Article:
All you wanted to know about: Drone deliveries

K VENKATASUBRAMANIAN | Updated on November 27, 2017



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Until now, Drones were only used to deliver misery to militants in the hiding by dropping bombs on them. But some companies have discovered a more peaceful use for that tiny helicopter-like vehicle – delivering parcels to us lawful denizens. Ever since the largest online retailer Amazon announced last year that it plans to deliver packages through unmanned aerial vehicles or drones, there has been considerable interest in them, with online shoppers looking forward to their purchases being air-dropped at their doorstep (or rooftop) in style.

When Amazon founder Jeff Bezos recently visited India, he was besieged by questions on whether India, and not the US, would be the first test market for drone deliveries. But express service provider DHL has already beaten Amazon in the game as it is set to deliver parcels to an island through a ‘parcelcopter’. Google has reportedly been doing test flights for the past couple of years in Australia.

What is it?

Octocopters or pacelcopters or paketkopters are small flying vehicles that operate without human intervention. They are expected to be battery-operated with battery lives of at least 30-45 minutes. These devices are expected to carry items that weigh about 2.3 kilos and the delivery radius is expected to be about 16 kilometers, according to Bezos. The parcel is expected to be delivered within 30 minutes. Incidentally, 86 per cent of Amazon’s parcels fall into this 2.3 kilo bracket.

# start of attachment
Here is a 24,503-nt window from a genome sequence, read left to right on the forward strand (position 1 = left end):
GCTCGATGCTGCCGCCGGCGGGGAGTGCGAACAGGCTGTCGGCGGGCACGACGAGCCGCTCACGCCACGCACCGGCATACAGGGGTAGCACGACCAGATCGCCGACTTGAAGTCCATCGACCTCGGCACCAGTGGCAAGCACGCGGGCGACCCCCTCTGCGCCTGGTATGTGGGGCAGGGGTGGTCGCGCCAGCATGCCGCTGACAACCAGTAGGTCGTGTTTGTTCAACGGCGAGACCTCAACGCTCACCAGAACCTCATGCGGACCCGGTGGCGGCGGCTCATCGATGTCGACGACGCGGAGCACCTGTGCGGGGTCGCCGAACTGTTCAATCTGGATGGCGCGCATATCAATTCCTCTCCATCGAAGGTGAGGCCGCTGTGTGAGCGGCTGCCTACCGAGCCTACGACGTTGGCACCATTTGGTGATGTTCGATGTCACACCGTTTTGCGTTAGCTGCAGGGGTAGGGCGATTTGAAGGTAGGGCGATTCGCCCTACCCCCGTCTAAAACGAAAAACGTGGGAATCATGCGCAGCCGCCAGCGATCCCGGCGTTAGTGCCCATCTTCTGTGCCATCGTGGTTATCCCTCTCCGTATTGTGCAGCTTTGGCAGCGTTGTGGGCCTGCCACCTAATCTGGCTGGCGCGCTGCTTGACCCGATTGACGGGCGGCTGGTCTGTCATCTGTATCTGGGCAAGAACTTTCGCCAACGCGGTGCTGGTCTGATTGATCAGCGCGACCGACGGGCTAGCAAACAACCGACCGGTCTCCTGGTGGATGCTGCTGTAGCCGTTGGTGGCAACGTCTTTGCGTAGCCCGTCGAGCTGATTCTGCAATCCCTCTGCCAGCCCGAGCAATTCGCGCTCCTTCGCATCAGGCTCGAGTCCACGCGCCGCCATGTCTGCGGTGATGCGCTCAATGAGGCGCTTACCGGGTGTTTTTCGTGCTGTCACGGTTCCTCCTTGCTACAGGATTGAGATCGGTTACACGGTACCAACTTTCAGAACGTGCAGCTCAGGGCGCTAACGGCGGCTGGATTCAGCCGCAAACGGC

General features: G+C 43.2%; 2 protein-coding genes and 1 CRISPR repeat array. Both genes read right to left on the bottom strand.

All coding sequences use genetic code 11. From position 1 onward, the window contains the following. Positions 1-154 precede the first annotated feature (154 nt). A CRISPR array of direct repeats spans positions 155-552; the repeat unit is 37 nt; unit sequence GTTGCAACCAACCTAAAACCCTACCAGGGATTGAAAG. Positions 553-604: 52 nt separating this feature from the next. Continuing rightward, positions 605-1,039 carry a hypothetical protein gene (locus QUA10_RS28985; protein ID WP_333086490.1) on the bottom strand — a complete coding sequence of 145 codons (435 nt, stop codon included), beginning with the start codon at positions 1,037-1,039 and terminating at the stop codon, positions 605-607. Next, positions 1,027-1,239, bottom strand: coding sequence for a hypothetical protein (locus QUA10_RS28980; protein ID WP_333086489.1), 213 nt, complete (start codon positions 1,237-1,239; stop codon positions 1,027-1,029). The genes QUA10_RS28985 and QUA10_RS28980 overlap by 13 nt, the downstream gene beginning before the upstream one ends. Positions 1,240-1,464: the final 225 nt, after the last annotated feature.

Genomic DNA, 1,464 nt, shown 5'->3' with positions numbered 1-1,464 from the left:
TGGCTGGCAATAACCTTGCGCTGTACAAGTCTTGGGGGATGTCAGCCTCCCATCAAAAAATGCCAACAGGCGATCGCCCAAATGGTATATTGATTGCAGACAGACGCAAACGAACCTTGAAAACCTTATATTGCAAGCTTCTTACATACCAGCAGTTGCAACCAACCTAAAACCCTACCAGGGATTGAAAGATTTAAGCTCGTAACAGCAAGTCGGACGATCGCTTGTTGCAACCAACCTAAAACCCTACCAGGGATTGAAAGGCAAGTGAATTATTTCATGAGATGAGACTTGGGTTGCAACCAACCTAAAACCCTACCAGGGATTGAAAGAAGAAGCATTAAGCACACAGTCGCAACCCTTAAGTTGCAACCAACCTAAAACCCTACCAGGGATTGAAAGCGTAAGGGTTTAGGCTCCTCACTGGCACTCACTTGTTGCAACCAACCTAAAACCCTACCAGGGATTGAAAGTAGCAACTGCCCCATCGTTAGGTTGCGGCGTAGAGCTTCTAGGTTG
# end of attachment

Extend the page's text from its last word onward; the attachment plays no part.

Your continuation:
Why is it important?

Drone deliveries seem very sci-fi today. But they may end up solving quite a few logistics problems. For instance, DHL plans to launch a pilot project for paketkopter deliveries in four to six weeks, through which it plans to deliver medication and other necessary goods to Wadden Sea Islands, Germany. The kopter would fly for 45 minutes to reach its destination. From there a local courier company would pick up the parcel and deliver it to customers. The DHL paketkopters can carry parcels weighing only up to 1.2 kilos.

Google has been testing drone delivery of radios, dog treats and cattle vaccines in Queensland, Australia for a two years now.

Why should I care?

Given the roadblocks and potholes in many Indian cities and the snail-paced traffic, wouldn’t flying things around in drones be a nifty way to sort out all the logistics problems? Both companies and customers can gain much from the time saved. Imagine how well this would work in emergency situations. But even if it sounds a great idea, getting from theory to practice may take quite some doing.

For one there are safety issues. Aerial deliveries in most countries will be subject to a whole host of approvals. The aviation authorities in the respective countries need to give their stamp of approval. The US aviation authority FAA has not allowed any unmanned aerial vehicles to deliver parcels as yet. It has indicated that until a set of rules are framed for drones, it would not allow these vehicles to crowd its air space. Bezos has hinted the technology aspect of the drone isn’t really the challenge. It is the regulatory aspect that may take time. Some reports peg the timeline to be not earlier than five years from now.

The bottomline

The idea of getting smartphone which you ordered dropped in through your bedroom window may sound appealing. But what technology proposes, the regulators may easily dispose.

Published on October 06, 2014

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